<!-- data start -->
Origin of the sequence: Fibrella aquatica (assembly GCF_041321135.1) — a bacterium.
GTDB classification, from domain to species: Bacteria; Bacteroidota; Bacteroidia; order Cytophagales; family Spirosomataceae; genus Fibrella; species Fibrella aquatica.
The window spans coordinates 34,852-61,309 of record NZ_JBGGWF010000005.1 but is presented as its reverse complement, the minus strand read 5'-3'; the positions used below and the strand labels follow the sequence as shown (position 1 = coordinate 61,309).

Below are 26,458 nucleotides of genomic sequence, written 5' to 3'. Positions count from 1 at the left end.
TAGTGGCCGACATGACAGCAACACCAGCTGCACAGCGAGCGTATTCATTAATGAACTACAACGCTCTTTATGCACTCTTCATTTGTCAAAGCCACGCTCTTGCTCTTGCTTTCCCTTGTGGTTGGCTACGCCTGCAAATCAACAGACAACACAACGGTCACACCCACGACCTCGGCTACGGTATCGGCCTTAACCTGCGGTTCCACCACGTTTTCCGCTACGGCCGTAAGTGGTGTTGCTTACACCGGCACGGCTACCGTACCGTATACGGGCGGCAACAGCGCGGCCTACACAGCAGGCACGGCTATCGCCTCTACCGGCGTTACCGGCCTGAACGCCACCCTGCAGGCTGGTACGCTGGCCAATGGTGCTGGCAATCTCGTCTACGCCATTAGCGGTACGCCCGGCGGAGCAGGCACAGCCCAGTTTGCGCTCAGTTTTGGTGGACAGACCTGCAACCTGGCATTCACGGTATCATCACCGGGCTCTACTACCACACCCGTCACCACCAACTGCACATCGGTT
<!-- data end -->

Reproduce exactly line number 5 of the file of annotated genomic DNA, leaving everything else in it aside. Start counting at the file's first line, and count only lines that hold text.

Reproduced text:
TAGTGGCCGACATGACAGCAACACCAGCTGCACAGCGAGCGTATTCATTAATGAACTACAACGCTCTTTATGCACTCTTCATTTGTCAAAGCCACGCTCTTGCTCTTGCTTTCCCTTGTGGTTGGCTACGCCTGCAAATCAACAGACAACACAACGGTCACACCCACGACCTCGGCTACGGTATCGGCCTTAACCTGCGGTTCCACCACGTTTTCCGCTACGGCCGTAAGTGGTGTTGCTTACACCGGCACGGCTACCGTACCGTATACGGGCGGCAACAGCGCGGCCTACACAGCAGGCACGGCTATCGCCTCTACCGGCGTTACCGGCCTGAACGCCACCCTGCAGGCTGGTACGCTGGCCAATGGTGCTGGCAATCTCGTCTACGCCATTAGCGGTACGCCCGGCGGAGCAGGCACAGCCCAGTTTGCGCTCAGTTTTGGTGGACAGACCTGCAACCTGGCATTCACGGTATCATCACCGGGCTCTACTACCACACCCGTCACCACCAACTGCACATCGGTT